Sunday, November 15, 2015

Eiffel Tower goes dark as France mourns 129 dead

PARISThe Eiffel Tower stood dark in a symbol of mourning Saturday night as France struggled to absorb the deadliest violence on its soil since World War II: coordinated gun-and-suicide bombing attacks across Paris that left at least 129 people dead and 352 injured.
President Francois Hollande vowed that France would wage “merciless” war on the Islamic State group, which claimed responsibility for the mayhem, as investigators raced to track down their accomplices and uncovered possible links to networks in Belgium and Syria.
Paris prosecutor Francois Molins said three groups of attackers, including seven suicide bombers, carried out the “act of barbarism” that shattered a Parisian Friday night.
He said the attackers in the Bataclan concert hall, where 89 people died, mentioned Syria and Iraq during their rampage. Of the hundreds wounded in the six attacks, 99 were in critical condition.
Seven attackers launched gun attacks at Paris cafes, detonated suicide bombs near France’s national stadium and killed hostages inside the concert venue during a show by an American rock band — an attack on the heart of the pulsing City of Light.
Ahsan Naeem, a 39-year-old filmmaker, said he’s been to many of the places that were attacked Friday.
“I’ve seen dozens of gigs at the Bataclan. Eaten at the Petit Cambodge. Sat outside Le Carillon on so many nights,” said Naeem, who has lived in Paris for seven years. “All those places will have been full of my people. My friends. My acquaintances.”
Late Saturday, a crowd of up to 250 people gathered for an impromptu candlelight vigil at the Place de la Republique, the site of a massive demonstration in the wake of the Charlie Hebdo killings earlier this year.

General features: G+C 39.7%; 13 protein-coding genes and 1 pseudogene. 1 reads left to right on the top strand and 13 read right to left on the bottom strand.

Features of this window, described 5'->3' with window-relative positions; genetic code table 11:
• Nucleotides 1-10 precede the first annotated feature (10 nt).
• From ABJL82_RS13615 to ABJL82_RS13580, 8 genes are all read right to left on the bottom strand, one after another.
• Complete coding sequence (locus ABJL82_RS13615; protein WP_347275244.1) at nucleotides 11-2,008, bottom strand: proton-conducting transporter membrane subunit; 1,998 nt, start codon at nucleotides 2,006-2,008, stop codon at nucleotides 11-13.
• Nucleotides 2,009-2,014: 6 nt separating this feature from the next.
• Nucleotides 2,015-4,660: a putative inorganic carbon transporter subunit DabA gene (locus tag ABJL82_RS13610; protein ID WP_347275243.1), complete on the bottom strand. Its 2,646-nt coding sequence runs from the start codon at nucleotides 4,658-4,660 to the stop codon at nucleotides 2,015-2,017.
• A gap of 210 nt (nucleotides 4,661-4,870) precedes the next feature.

Eiffel Tower goes dark as France mourns 129 dead

Adrien Chambel, a 27-year-old law student, said the crowd was much sparser than in January. “You feel that people are petrified,” Chambel said.
Hollande, who declared three days of national mourning and raised the nation’s security to its highest level, called the carnage “an act of war that was prepared, organized, planned from abroad with internal help.”
The president said France would increase its military efforts to crush IS. He said France — which is part of a U.S.-led coalition bombing suspected IS targets in Syria and Iraq and also has troops fighting Islamic militants in Africa — “will be merciless toward the barbarians of Islamic State group.”
The Islamic State group claimed responsibility in an online statement in Arabic and French circulated by supporters. It was not immediately possible to confirm the authenticity of the claim, which bore the group’s logo and resembled previous verified statements from the group.
The statement called Paris “the capital of prostitution and obscenity” and mocked France’s air attacks on suspected ISIS targets in Syria and Iraq, saying France’s air power was “of no use to them in the streets and rotten alleys of Paris.”
Many of Paris’s top tourist attractions closed down Saturday, including the Eiffel Tower, the Louvre Museum and the Disneyland theme park east of the capital. Some 3,000 troops were deployed to help restore order and reassure a frightened populace.
Interior Minister Bernard Cazeneuve announced that all public demonstrations would be banned until Thursday and local governments throughout the country would have the option to impose nightly curfews.
The attacks, on an unusually balmy November Friday evening, struck at the heart of Parisian nightlife, including at a soccer match, which draws together spectators of all social classes and backgrounds.
Paris Mayor Anne Hidalgo said the attacks had targeted the Paris of diversity, “probably because this example of living together, which is so strong in our city, is unbearable for fanatical people.”
Parisians expressed shock, disgust and defiance in equal measure. Some areas were quiet, but hundreds queued outside a hospital near the Bataclan concert hall to donate blood.
Authorities said seven attackers died, six in suicide bombings, a new terror tactic in France.
Copyright 2015 The Associated Press. All rights reserved

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